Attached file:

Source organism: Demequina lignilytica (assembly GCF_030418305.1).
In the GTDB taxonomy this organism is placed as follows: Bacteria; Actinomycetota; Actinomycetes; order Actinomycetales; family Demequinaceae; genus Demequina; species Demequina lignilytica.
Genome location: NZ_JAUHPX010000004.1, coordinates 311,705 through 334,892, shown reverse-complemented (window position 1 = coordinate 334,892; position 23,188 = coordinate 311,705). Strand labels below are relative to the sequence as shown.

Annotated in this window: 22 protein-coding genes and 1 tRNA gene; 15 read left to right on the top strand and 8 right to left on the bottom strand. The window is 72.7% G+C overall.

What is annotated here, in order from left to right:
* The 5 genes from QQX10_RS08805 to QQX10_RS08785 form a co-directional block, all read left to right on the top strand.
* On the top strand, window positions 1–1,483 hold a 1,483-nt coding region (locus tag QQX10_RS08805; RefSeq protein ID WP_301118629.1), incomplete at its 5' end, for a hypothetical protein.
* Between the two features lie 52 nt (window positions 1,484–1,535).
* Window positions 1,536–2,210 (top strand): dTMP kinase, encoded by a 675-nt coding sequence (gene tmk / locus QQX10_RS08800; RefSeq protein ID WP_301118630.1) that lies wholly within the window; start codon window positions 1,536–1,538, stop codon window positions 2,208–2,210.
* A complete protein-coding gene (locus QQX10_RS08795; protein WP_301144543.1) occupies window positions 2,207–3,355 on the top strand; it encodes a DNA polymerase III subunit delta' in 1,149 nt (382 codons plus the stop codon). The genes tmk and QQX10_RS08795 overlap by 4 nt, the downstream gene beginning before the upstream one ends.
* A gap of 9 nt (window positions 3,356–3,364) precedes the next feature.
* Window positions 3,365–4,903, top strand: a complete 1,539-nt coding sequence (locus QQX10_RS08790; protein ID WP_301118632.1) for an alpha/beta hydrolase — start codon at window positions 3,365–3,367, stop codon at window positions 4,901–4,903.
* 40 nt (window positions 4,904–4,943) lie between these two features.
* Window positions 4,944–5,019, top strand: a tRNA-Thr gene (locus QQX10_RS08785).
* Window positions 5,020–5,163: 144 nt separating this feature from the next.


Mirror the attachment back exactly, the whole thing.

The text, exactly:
Source organism: Demequina lignilytica (assembly GCF_030418305.1).
In the GTDB taxonomy this organism is placed as follows: Bacteria; Actinomycetota; Actinomycetes; order Actinomycetales; family Demequinaceae; genus Demequina; species Demequina lignilytica.
Genome location: NZ_JAUHPX010000004.1, coordinates 311,705 through 334,892, shown reverse-complemented (window position 1 = coordinate 334,892; position 23,188 = coordinate 311,705). Strand labels below are relative to the sequence as shown.

Annotated in this window: 22 protein-coding genes and 1 tRNA gene; 15 read left to right on the top strand and 8 right to left on the bottom strand. The window is 72.7% G+C overall.

What is annotated here, in order from left to right:
* The 5 genes from QQX10_RS08805 to QQX10_RS08785 form a co-directional block, all read left to right on the top strand.
* On the top strand, window positions 1–1,483 hold a 1,483-nt coding region (locus tag QQX10_RS08805; RefSeq protein ID WP_301118629.1), incomplete at its 5' end, for a hypothetical protein.
* Between the two features lie 52 nt (window positions 1,484–1,535).
* Window positions 1,536–2,210 (top strand): dTMP kinase, encoded by a 675-nt coding sequence (gene tmk / locus QQX10_RS08800; RefSeq protein ID WP_301118630.1) that lies wholly within the window; start codon window positions 1,536–1,538, stop codon window positions 2,208–2,210.
* A complete protein-coding gene (locus QQX10_RS08795; protein WP_301144543.1) occupies window positions 2,207–3,355 on the top strand; it encodes a DNA polymerase III subunit delta' in 1,149 nt (382 codons plus the stop codon). The genes tmk and QQX10_RS08795 overlap by 4 nt, the downstream gene beginning before the upstream one ends.
* A gap of 9 nt (window positions 3,356–3,364) precedes the next feature.
* Window positions 3,365–4,903, top strand: a complete 1,539-nt coding sequence (locus QQX10_RS08790; protein ID WP_301118632.1) for an alpha/beta hydrolase — start codon at window positions 3,365–3,367, stop codon at window positions 4,901–4,903.
* 40 nt (window positions 4,904–4,943) lie between these two features.
* Window positions 4,944–5,019, top strand: a tRNA-Thr gene (locus QQX10_RS08785).
* Window positions 5,020–5,163: 144 nt separating this feature from the next.